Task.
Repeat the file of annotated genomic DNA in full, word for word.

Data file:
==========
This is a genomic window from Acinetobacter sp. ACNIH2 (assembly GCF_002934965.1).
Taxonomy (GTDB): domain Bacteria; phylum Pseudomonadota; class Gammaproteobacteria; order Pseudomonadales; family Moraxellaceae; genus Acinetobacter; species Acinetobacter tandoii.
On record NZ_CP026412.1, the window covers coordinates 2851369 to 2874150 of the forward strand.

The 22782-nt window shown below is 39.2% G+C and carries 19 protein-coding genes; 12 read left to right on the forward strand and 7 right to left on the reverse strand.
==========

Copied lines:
This is a genomic window from Acinetobacter sp. ACNIH2 (assembly GCF_002934965.1).
Taxonomy (GTDB): domain Bacteria; phylum Pseudomonadota; class Gammaproteobacteria; order Pseudomonadales; family Moraxellaceae; genus Acinetobacter; species Acinetobacter tandoii.
On record NZ_CP026412.1, the window covers coordinates 2851369 to 2874150 of the forward strand.

The 22782-nt window shown below is 39.2% G+C and carries 19 protein-coding genes; 12 read left to right on the forward strand and 7 right to left on the reverse strand.